The area of the Bowood estate was part of the forest of Chippenham and belonged to the crown until the early 18th century when a house was begun on the ancient site of a hunting lodge. The first Earl of Shelburne purchased the unfinished property in 1754 and enlarged the house. His son, the 2nd earl and first Marquess of Lansdowne, hired famed Scottish architect Robert Adam (who had designed Lansdowne House in London) to further enhance the house and build an adjacent orangery and a menagerie (housing a leopard and an orangutan); Adam also built a mausoleum for the 1st earl in the extensive parklands surrounding the house.
After WWII, when Bowood was used by the Royal Air Force, the main house was left empty and decaying. In 1955, the 8th Marquess had it pulled down. The orangery and adjacent buildings were remodeled to house the family and its collections.
Beginning in the 1760’s, Lancelot “Capability” Brown (who else?) designed the gardens, which include a lake, a classical temple and rolling fields. Two decades later, picturesque elements were added: a grotto, waterfalls, and a wilderness. In the 2,000 acre parklands, magnificent Rhododendrons bloom every spring. This impressive display, begun in the 19th century, includes many rare species. Wandering through the colorful scene, over the carpet of bright bluebells and beside blossoms of every shade was a most delightful way to spend a May afternoon in 2009 for my husband and I. As we strolled, we came to the sober Adam-designed mausoleum which now houses the remains of generations of family members.
The art collection has many paintings associated with family members such as Admiral Lord Keith, great-grandfather of the 5th Marquess. Keith officially accepted the surrender of Napoleon Bonaparte on behalf of the British crown in 1815.
Admiral Lord Keith’s daughter was Margaret Mercer Elphinstone, close confidant and correspondent of Princess Charlotte of Wales (daughter of the Prince Regent, later George IV). After the Princess died in 1817, Meg married the Comte de Flahault, who served as an Aide-de-camp to Napoleon. Though her distinguished father disapproved, the Comte was well liked and friendly with many Whigs such as Lord Holland and the Duke of Bedford, and the Admiral grew fond of him.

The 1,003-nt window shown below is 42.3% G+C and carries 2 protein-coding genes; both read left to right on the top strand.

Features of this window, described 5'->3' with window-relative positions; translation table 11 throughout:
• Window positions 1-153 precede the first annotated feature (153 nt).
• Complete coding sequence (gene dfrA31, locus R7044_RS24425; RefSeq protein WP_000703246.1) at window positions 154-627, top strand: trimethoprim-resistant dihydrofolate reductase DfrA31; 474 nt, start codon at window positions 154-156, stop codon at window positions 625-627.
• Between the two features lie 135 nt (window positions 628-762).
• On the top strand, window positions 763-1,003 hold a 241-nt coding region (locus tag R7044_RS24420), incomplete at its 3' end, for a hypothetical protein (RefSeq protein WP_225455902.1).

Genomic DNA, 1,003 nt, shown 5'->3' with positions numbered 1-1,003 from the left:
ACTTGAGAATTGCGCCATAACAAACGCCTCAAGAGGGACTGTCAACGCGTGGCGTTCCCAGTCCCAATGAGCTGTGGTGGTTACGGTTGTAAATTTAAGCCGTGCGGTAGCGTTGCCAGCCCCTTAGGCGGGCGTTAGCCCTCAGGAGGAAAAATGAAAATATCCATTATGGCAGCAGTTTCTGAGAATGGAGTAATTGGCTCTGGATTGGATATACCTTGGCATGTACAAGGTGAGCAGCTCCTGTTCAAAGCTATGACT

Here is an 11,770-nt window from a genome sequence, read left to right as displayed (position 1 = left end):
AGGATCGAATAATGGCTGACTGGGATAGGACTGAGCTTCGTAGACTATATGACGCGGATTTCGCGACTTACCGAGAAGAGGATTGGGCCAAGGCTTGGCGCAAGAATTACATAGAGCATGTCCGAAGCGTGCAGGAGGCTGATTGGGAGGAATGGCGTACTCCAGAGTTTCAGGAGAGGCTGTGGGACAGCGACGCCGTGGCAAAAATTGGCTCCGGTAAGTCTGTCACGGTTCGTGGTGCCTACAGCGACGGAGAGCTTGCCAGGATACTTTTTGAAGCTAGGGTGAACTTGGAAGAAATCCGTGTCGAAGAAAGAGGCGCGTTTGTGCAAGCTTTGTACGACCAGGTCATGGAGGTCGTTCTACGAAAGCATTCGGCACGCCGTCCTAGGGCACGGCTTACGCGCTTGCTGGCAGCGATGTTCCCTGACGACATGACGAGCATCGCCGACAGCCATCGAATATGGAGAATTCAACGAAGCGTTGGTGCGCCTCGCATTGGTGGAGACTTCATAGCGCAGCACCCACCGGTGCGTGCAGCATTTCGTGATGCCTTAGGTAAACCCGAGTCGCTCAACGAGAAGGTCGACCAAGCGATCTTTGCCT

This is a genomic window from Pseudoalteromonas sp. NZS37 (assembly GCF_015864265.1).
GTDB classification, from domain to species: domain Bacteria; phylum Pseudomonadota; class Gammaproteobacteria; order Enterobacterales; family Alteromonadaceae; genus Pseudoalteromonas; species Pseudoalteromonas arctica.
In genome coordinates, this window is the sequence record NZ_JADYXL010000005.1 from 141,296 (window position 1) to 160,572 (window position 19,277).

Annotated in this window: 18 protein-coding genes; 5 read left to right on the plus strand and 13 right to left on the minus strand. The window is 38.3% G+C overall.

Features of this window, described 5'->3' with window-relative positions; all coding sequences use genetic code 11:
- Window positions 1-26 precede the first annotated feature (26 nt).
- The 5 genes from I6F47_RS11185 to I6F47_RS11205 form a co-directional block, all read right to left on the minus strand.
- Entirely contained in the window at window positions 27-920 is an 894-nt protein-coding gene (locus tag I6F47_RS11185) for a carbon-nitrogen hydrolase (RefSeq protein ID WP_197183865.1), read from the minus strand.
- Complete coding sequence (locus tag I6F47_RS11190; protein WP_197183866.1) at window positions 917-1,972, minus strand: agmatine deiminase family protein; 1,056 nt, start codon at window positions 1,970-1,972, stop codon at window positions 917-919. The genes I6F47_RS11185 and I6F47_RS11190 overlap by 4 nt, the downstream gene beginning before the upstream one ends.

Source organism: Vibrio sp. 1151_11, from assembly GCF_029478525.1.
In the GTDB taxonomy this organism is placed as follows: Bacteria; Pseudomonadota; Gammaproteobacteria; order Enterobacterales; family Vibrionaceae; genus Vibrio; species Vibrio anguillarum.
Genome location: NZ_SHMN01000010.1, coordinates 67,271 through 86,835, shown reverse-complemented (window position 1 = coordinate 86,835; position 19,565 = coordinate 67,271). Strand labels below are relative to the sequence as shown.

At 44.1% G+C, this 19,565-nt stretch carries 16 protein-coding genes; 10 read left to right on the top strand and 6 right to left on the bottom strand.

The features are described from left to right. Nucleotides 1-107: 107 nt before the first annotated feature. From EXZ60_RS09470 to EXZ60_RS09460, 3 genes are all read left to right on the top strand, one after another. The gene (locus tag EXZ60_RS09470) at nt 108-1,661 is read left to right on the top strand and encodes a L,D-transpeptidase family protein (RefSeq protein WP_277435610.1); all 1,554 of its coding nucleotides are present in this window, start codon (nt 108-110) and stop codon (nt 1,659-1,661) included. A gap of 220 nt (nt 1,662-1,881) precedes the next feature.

Margaret Mercer Elphinstone,
Baroness Keith, Comtesse de Flahault
Meg, an heiress both from her father and her late mother, was well known in regency-era society. She was a good friend of the poet Lord Byron and received from him the Albanian costume in which he was painted about 1813. Meg also was portrayed in the outfit which is on display at Bowood. Meg succeeded her father as Baroness Keith. She was known in England by the latter title and as Comtesse de Flahault in France. She and her husband divided their time among homes in Scotland, London and Paris. Emily de Flahault, daughter of the Comte and Meg, married the 4th Marquess of Lansdowne and is the mother of the fifth Marquess.
Bowood is not only a fascinating piece of history; it is part of the evolving fate of the English Country House. In today’s difficult economy, such a property must pay its own way. Supporting a family and employees, upkeep and renovations, cascading expenses and taxes – are almost crippling in their combined effects. While many institutions provide assistance (usually in exchange for public access), adequate funding usually means all sorts of services and events that bring in paying customers. The house and garden are just what I love, but the vast majority of the customers when we were there were at the children’s Adventure Playground. Bowood has also opened a golf resort and fine restaurant nearby. A quick perusal of the website will tell the story clearly.